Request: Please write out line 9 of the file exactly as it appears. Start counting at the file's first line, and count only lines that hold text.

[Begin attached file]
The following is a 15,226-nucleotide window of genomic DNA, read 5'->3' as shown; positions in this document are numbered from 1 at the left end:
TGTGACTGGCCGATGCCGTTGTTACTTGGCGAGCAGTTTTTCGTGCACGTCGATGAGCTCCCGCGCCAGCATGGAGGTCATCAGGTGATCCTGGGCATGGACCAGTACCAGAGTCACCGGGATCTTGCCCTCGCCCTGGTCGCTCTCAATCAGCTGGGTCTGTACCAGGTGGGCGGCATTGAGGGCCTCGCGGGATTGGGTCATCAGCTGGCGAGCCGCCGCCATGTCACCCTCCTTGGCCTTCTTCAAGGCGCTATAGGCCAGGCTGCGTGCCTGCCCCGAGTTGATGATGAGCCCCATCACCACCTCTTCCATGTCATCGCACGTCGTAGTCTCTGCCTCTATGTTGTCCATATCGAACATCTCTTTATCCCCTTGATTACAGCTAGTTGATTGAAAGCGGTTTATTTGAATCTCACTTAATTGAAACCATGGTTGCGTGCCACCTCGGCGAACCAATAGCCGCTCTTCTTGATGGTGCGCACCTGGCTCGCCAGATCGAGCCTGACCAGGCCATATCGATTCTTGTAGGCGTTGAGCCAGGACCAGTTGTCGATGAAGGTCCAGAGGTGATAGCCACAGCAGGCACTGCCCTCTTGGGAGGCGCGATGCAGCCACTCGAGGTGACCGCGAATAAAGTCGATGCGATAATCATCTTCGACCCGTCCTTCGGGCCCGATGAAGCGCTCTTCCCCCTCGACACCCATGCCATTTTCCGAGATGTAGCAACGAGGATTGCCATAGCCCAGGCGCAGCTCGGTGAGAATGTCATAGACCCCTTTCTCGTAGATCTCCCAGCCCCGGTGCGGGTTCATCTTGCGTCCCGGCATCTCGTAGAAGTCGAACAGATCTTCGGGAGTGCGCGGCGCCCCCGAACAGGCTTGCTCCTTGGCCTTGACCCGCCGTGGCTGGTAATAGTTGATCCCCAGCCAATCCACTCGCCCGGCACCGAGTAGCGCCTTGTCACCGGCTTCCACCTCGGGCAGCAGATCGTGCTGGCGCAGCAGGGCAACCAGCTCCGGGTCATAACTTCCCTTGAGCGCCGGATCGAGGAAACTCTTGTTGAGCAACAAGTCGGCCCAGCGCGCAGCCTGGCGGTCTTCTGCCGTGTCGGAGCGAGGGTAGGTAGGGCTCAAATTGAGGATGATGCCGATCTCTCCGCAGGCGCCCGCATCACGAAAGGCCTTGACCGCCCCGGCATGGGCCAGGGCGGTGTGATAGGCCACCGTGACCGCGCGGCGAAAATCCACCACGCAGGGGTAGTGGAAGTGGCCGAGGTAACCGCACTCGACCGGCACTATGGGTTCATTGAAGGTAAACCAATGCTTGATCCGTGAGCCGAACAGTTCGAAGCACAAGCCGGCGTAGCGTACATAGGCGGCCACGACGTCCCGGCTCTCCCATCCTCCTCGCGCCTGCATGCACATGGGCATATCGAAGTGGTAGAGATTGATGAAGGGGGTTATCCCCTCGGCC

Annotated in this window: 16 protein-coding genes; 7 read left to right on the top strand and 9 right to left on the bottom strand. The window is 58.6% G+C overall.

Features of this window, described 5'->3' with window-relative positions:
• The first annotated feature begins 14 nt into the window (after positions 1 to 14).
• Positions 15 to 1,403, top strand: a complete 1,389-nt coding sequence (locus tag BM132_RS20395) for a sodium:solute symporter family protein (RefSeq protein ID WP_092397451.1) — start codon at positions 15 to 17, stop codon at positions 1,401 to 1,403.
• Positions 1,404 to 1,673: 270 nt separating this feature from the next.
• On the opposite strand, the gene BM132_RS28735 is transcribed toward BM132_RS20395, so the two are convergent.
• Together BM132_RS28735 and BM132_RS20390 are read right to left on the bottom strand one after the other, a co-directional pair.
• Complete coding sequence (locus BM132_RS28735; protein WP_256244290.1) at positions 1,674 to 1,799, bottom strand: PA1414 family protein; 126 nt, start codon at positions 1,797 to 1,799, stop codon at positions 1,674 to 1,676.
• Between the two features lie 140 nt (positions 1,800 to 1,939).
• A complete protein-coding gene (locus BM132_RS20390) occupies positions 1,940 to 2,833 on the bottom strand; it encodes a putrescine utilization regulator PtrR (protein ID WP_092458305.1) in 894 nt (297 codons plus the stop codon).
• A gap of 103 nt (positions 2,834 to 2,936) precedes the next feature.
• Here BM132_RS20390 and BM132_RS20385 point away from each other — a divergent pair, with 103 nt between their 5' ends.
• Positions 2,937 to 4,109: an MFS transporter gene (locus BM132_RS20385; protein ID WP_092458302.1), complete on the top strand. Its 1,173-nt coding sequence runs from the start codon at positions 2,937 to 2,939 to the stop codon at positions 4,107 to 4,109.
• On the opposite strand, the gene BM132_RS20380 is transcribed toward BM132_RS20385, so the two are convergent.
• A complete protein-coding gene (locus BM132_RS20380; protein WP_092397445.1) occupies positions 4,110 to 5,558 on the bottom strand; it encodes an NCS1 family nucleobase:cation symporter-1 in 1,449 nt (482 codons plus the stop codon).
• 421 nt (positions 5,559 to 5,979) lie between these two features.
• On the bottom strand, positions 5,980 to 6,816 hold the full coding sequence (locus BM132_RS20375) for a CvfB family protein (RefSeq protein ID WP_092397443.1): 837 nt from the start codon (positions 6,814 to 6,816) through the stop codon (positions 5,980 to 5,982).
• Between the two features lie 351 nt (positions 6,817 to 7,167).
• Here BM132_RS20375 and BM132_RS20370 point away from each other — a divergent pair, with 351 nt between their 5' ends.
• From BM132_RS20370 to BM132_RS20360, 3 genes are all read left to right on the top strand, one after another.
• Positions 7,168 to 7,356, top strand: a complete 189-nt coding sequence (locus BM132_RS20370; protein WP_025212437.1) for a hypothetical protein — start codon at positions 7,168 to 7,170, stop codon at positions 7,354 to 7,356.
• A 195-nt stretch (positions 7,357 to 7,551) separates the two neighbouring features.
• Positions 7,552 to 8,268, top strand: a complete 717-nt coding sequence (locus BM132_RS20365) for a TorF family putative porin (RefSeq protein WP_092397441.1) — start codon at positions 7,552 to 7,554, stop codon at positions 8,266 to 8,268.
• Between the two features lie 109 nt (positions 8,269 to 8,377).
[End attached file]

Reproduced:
• Together BM132_RS28735 and BM132_RS20390 are read right to left on the bottom strand one after the other, a co-directional pair.